Should you wish to make your voice heard, feel free to call or email Jonathan Jemming at 801-537-9023 or I dutifully fired off my own letter, as follows:

Dear Mr. Jemming:

There is oil to be found (and exploited for profit) in various and sundry locations throughout Planet Earth, and even more specifically in the State of Utah. But there is only one Spiral Jetty. To the international art world, it is a cherished site of pilgrimage, of meditation, of reference. It is one of the few extant earthworks by Robert Smithson, an artist and visionary whose reputation and importance, since his untimely death in 1973, have grown ever larger. In the small but influential precincts of the art world, Smithson looms, if not as a God, then certainly as a major deity.

I am sure this has become clear to you recently, due to the spate of mail you have received in defense of Spiral Jetty, and against the wildcat oil operation that seeks to begin drilling nearby. The State of Utah, the Utah Public Lands Policy Coordinating Office, and you most particularly, should not wish to be identified with the despoiling of nature and the insensitive handling of an area that should be designated a national monument.

Deny Application #08-8853. Say "no" to the West Rozel Field Prospect. And most of all: Dude. Don't Mess With the Jetty!!!

Steven Kaplan

I sent this note despite certain misgivings. Smithson was well known for his embrace of entropy and the interplay between man and nature. He was particularly fond of the detritus found in industrial sites, and often planned his excavations and interventions in ecologically "compromised" areas, in mines and quarries, which he did not view as compromised in the least. There is ample evidence, presented by blogger and native Utahan Greg Allen, that Smithson chose the Spiral Jetty site precisely for its primitive, antediluvian, ecological implications -- a salt flat in proximity to tar-like deposits and an off-shore oil seep -- and that an abandoned oil derrick, a huge industrial jetty only a half mile away that still dwarfs Smithson's own project, as well as various corroded pumps and other industrial waste, were quite visible during construction in 1970. In an interesting wrinkle, the state of Utah has since removed 18 dumpster loads of junk in order to "prettify" the area.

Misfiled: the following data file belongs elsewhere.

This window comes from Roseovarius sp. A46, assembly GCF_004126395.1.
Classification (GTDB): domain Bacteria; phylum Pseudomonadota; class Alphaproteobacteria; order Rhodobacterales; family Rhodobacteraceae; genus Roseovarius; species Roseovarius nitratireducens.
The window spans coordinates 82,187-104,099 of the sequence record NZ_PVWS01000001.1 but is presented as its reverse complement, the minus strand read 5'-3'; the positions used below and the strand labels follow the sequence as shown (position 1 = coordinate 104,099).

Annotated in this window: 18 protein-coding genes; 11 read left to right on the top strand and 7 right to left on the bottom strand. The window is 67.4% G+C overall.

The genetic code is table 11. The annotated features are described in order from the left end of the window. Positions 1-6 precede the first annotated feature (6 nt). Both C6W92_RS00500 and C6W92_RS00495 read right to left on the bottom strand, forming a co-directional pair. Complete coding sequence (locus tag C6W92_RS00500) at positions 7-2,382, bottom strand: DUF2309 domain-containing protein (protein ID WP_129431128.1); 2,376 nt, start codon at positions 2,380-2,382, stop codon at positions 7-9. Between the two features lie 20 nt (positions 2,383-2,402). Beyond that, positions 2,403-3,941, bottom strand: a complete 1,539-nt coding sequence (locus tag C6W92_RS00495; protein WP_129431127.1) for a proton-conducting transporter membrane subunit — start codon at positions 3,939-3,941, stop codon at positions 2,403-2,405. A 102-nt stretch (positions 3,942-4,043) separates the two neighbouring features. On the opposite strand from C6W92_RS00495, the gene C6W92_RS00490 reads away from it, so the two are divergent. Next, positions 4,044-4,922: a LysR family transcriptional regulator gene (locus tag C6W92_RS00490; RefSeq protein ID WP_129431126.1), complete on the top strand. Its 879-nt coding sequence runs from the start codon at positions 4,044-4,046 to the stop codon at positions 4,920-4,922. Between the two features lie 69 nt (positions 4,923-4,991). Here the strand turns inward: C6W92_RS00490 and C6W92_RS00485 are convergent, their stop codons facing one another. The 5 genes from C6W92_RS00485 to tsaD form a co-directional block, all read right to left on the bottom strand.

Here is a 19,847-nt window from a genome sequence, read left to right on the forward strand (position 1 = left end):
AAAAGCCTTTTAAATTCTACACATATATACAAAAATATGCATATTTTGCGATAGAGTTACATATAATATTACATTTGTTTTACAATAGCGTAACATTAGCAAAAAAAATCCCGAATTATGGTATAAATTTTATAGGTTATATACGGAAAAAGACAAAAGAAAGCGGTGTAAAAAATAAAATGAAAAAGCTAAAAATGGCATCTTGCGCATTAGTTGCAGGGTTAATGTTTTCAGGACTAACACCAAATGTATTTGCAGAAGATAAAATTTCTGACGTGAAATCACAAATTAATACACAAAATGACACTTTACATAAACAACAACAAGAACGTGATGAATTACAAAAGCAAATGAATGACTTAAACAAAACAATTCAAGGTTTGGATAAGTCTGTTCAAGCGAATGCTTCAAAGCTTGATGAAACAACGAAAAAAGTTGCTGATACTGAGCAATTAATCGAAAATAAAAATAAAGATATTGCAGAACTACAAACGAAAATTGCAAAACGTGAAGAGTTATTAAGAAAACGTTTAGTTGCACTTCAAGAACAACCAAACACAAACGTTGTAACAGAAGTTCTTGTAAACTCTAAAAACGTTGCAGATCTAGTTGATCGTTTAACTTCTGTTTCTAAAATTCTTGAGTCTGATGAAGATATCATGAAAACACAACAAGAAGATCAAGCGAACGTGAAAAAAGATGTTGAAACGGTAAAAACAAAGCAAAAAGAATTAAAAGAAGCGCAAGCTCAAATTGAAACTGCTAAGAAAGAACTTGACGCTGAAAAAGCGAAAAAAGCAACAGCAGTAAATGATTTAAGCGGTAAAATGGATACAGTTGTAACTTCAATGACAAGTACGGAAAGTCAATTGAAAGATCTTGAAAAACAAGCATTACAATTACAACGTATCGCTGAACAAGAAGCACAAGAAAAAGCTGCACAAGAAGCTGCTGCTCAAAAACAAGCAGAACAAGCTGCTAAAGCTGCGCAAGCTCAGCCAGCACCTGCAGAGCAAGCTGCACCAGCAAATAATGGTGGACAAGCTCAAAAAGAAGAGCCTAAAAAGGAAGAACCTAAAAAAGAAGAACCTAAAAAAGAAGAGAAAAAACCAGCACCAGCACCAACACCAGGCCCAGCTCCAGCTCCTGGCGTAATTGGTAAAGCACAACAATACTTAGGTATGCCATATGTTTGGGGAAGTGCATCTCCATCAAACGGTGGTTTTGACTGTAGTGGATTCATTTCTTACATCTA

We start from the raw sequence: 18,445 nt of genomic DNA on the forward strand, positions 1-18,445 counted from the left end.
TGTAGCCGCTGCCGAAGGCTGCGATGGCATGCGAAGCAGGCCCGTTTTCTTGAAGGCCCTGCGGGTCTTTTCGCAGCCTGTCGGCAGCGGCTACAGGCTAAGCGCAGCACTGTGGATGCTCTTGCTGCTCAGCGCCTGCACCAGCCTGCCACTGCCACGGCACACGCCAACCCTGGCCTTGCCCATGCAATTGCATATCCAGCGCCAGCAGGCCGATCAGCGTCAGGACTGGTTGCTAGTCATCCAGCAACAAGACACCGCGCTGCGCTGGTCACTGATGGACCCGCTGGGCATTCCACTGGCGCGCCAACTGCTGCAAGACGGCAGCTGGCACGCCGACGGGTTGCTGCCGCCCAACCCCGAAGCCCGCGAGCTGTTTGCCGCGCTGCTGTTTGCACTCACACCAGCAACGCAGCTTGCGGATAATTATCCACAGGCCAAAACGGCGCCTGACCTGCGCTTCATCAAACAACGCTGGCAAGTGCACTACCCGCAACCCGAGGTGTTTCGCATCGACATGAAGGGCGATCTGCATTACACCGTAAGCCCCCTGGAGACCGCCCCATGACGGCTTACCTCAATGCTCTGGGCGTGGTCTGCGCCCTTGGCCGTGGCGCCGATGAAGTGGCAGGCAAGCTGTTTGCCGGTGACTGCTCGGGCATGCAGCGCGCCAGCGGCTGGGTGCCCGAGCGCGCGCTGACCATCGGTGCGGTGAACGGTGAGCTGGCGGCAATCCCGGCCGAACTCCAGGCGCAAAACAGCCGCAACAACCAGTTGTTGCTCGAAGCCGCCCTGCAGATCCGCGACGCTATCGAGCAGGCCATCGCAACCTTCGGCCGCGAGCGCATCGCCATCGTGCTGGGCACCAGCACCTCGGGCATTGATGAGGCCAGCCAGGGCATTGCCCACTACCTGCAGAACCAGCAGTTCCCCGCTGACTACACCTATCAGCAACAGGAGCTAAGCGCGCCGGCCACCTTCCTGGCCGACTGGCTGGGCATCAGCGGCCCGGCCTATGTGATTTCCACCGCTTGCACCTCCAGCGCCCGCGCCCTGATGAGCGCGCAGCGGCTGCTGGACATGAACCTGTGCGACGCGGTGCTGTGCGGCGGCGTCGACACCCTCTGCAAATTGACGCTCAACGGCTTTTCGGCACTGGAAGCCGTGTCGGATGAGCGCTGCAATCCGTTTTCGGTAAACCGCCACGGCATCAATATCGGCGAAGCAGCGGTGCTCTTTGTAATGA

Smithson was perversely enchanted with the site, which in his own words "gave evidence of a succession of man-made systems mired in abandoned hopes." Historically, there had been various attempts to extract oil, all of which failed due to the harsh, corrosive salt air, the quality of the deposits, and other factors. In this context, the proposed oil drilling near Rozel Point could be viewed as a welcome entropic intervention, something Smithson, were he still alive, might accept as part of a continuing dialog. So all the well meaning, knee jerk PC activity to "save" the natural, pristine beauty of Spiral Jetty might run counter to Smithson's own aesthetic predilections.

Sunday, February 03, 2008

Guy Ben-Ner, "Stealing Beauty", Postmasters Gallery, Jan 5 - Feb 16, 2008

Political art can be a dangerous quagmire, often lending to sanctimony and didacticism, to a keen embrace of the obvious by artists (and curators) who should know better. Witness the anti-capital punishment exhibition, Under Pain of Death, currently at the Austrian Cultural Forum, which adheres to the expected and respectful by being impressed with the seriousness of the issue it addresses. But in carefully covering its bases (Warhol's Electric Chair, natch, and then another one constructed from Lego blocks) it fails to ignite any passion or real interest. It remains literal, antiseptic and inert, like a UN policy paper.

Guy Ben-Ner is too clever and creative to fall into this trap. First of all, he brings politics home, to a level we all understand: the family. Then he couches it in guerrilla theater. His very process -- using Ikea room models (in stores in Israel, Germany and the US) as a ready made for his loosely scripted sitcom, stealing footage before he is chased out -- tells us everything about his relation to free trade and international mega-corporations. He trenchantly subverts global capitalism without even needing to mention it by name, like a hacker cracking a website.

Similarly, when Jerry Saltz notes that the family behaves "as if they were displaced nomads, acting out a primal need and a territorial aggression, claiming these Ikeas as a kind of Promised Land", I enjoy his access of Ben-Ner's implicit critique of Zionism without either of them needing to reference the word. By embracing the status of refugee or immigrant, the family Ben-Ner places us in a subtle but uneasy confrontation with Middle East realities.

Ben-Ner's low tech, DIY strategy is irreverent and fun, but also establishes him as the anti-Crewdson. Call it "available-ism". Nothing is built, all is pirated. Steal a set, point and shoot, then edit the shots later, embracing breaks in continuity, mismatched angles and props, and other casual imperfections. What's great is how this shoestring aesthetic is perfectly attuned to Ben-Ner's interrogation of property, of family, and of late capitalist discontent.